This is the thirty-fourth in a series of posts that report on the state of the parties as measured by opinion polls. By pooling together all the available polling evidence we can reduce the impact of the random variation each individual survey inevitably produces. Most of the short term advances and setbacks in party polling fortunes are nothing more than random noise; the underlying trends – in which we are interested and which best assess the parties’ standings – are relatively stable and little influenced by day-to-day events. If there can ever be a definitive assessment of the parties’ standings, this is it. Further details of the method we use to build our estimates of public opinion can be found here.
On Wednesday, George Osborne will get up to deliver what is certain to be the sunniest Budget statement of his Treasury career. All the statistical indicators now point to a robust recovery – steady growth in GDP, falls in unemployment, and rising business and consumer confidence. The cloud on the horizon for Osborne and his Conservative colleagues is that there is, as yet, little evidence that the improving economic climate is improving the government’s political fortunes. With each passing month, the lack of any meaningful movement in the polls increases anxiety about a voteless recovery in 2015, with British voters unwilling to give the government any electoral reward for the much discussed “tough decisions” of the past few years. .
The story from February’s Polling Observatory estimates is much the same as in previous months. Once again, we can report that these suggest no dramatic changes in the status quo that has been in place since last autumn. We estimate Labour support this month at 37.0%, down 0.8% on January. The Conservatives come in at 32.1%, up 0.2% on last month. The overall gap has thus narrowed to under 5%, but both parties’ shares are broadly in line with previous estimates. There is not yet any evidence of sustained movement away from Labour or towards the Conservatives. We estimate UKIP support at 12.7%, up 0.9% on last month, and our highest estimate for the party since their peak after last May’s unexpected local election triumphs. The approaching European Parliament elections should provide a favourable environment for UKIP, so they may see further increases in support in the coming months. The Liberal Democrats have endured another poor month, and our estimates place them at 7.2%, the same as last month. Time will tell whether Nick Clegg’s new strategy of direct engagement with UKIP will help to reverse his party’s long polling slump.
There are, however, some green shoots of recovery in other polling. In YouGov’s regular tracking poll of government performance on the economy, the share saying the government handling the economy well now stands at 41%, up 16 percentage points on its low point in the summer of 2012, and the highest level seen since December 2010. The share rating the state of the economy as “bad” stands at 45% with the same pollster, which sounds pretty awful but is in fact the lowest figure recorded in this Parliament. For most of 2011 and 2012, between 70 and 80% of voters took a dim view of economic conditions. Finally, YouGov’s “feel-good factor” index – the balance of households expecting things to improve minus those who think things will get worse – now stands at -20. Once again, this sounds bad but we must factor in a general Eeyorish tendency in the British public – the last time the figure was this high was in the first half of 2010, when Labour staged a sustained rally in the polls in the run-up to the 2010 election. Other pollsters tell a similar story – Ipsos-MORI’s economic optimism index has shown a sustained run of strongly positive figures, the most positive since the beginning of New Labour’s government in 1997. Osborne can take additional comfort from his sobering experience in 2012 – when his “omnishambles” budget was followed by a sharp decline in Conservative poll ratings – while this was not the public reaction he was hoping for it did at least demonstrate that the budget is one of the rare political events with some capacity to move public opinion. With the public finances improving at last, he may hope to be able to offer enough goodies to voters to move the dial in the other direction this week.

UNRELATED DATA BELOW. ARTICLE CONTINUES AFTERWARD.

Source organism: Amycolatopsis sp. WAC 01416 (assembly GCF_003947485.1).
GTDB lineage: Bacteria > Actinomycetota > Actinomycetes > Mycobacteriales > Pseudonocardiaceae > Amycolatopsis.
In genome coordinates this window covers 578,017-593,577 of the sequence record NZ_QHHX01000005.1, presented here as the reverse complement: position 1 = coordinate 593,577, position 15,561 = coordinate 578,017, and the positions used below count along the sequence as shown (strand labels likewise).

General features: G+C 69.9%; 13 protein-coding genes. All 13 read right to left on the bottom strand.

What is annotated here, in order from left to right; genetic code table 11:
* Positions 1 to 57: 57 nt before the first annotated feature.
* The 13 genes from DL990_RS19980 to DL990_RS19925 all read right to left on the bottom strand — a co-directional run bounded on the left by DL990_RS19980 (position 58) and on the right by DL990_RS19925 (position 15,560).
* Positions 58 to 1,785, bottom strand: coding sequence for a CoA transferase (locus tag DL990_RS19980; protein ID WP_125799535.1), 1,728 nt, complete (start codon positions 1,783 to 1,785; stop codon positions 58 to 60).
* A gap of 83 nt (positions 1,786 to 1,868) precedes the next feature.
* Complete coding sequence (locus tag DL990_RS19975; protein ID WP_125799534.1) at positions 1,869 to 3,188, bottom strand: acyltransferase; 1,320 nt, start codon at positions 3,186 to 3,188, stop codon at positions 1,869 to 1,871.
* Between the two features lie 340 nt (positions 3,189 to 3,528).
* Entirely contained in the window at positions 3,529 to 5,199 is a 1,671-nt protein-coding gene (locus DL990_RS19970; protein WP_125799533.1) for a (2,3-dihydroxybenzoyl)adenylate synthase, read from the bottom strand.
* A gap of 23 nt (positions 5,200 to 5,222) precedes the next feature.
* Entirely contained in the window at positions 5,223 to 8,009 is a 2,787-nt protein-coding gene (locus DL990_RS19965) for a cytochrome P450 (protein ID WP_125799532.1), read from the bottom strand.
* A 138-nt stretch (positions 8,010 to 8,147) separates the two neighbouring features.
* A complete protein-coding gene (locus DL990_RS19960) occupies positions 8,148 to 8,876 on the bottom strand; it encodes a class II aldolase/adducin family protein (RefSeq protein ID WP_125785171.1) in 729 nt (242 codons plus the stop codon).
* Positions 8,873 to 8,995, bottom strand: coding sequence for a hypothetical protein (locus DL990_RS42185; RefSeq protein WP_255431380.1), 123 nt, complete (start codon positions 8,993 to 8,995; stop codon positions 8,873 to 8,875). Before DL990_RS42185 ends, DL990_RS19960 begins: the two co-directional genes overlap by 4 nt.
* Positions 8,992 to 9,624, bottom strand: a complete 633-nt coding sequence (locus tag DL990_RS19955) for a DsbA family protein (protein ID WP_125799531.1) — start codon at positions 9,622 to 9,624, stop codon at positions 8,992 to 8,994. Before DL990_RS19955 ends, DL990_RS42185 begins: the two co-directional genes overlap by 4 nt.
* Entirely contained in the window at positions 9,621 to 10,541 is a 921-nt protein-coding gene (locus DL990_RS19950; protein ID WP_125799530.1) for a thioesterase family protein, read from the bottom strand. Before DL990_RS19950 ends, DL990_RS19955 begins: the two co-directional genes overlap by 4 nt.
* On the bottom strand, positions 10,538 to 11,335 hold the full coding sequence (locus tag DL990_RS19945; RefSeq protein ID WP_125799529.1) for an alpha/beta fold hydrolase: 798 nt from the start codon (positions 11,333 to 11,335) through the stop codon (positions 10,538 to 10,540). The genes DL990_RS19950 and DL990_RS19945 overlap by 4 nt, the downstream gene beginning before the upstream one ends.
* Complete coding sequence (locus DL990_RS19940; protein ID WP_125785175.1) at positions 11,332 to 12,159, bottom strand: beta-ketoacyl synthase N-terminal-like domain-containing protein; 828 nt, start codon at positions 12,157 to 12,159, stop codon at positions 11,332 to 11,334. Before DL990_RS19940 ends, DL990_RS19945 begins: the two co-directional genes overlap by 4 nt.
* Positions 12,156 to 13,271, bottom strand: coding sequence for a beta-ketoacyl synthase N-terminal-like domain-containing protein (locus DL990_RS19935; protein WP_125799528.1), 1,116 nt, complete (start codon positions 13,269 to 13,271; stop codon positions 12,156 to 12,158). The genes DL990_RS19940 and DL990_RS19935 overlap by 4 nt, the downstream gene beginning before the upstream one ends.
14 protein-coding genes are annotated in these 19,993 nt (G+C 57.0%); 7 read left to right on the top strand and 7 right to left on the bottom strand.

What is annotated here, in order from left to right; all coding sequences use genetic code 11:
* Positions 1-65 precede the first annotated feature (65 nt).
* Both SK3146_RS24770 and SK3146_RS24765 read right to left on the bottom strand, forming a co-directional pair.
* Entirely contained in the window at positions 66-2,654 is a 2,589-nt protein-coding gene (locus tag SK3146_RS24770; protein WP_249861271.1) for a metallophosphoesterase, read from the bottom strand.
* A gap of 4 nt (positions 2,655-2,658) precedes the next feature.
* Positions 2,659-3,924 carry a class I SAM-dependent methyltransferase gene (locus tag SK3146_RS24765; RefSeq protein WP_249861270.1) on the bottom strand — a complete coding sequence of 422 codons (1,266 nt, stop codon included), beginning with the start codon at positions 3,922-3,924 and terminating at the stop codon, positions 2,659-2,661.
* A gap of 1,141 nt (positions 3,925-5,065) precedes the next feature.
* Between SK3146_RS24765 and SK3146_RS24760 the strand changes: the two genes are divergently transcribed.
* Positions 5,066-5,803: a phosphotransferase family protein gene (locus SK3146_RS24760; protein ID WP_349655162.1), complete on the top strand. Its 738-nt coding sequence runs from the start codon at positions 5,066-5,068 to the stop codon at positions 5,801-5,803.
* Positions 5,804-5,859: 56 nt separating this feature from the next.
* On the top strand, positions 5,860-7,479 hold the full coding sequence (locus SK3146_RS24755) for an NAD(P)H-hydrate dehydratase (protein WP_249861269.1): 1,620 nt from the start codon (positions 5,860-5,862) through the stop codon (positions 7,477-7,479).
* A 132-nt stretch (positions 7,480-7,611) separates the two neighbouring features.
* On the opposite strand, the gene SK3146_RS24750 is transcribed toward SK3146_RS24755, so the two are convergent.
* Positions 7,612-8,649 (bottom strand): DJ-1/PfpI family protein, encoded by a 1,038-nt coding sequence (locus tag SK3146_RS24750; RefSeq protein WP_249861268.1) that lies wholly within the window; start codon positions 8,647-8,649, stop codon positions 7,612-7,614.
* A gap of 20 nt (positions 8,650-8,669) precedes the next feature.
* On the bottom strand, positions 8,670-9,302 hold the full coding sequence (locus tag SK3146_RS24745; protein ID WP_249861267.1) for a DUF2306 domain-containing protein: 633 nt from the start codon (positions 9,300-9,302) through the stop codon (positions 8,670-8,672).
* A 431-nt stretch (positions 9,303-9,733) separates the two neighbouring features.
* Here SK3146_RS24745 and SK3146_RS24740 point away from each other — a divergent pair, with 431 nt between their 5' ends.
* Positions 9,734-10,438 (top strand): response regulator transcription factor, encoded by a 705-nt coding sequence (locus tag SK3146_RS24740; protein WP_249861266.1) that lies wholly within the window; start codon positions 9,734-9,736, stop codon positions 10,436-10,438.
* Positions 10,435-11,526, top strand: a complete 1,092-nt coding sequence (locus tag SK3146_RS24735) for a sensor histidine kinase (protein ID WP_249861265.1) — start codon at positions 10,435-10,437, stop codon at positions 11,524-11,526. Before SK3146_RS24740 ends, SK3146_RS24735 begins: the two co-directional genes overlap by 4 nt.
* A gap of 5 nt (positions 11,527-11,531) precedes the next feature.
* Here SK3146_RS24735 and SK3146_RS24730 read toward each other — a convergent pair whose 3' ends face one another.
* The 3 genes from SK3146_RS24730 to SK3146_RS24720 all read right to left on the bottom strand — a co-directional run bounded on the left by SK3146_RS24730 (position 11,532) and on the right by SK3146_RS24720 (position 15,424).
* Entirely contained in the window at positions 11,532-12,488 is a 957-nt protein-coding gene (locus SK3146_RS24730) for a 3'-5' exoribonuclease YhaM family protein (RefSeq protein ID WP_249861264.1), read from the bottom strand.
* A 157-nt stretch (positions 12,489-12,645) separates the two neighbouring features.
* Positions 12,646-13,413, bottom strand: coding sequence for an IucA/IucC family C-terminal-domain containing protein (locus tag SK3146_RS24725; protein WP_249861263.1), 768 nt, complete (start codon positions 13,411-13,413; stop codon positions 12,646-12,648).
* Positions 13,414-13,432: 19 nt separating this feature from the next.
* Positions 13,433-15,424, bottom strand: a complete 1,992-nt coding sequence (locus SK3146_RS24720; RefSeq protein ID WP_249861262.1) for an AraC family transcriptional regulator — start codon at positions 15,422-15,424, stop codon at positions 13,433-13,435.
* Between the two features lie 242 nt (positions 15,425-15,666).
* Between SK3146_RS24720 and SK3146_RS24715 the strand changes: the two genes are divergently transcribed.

While public opinion remains in a steady state, there are thus reasons for hope for government politicians: voters have noticed the improved economic climate, though they have yet to give the government any credit for it. The government can take further hope from polling history: our analysis of historical polling trends, suggest that Labour still have plenty to worry about over the next 14 months. Our Polling Observatory forecast model, which analyses historical polling trends to project the current state of public opinion forward to election day, suggests the likeliest outcome currently is a modest recovery in the Conservatives’ poll share, sufficient to make the next election a statistical dead heat in vote shares. This outcome would likely still translate into a small Labour majority because of biases built into the electoral system, but this projection highlights the very real possibility of another hung parliament if Labour cannot maintain its poll lead in the coming months. The evidence from past election campaigns suggests that there is currently still plenty of time for opinion to change, and the economic opinion data provides one strong reason to suggest that it may do so. Each month from here on in is crucial for the parties’ electoral fates: the link between current polling and subsequent election results becomes steadily closer with each passing month in the last year of a Parliament, making a 5 point lead harder and harder to overhaul. There is still time for the parties, and their leaders, to change their electoral fates, but it is starting to run out.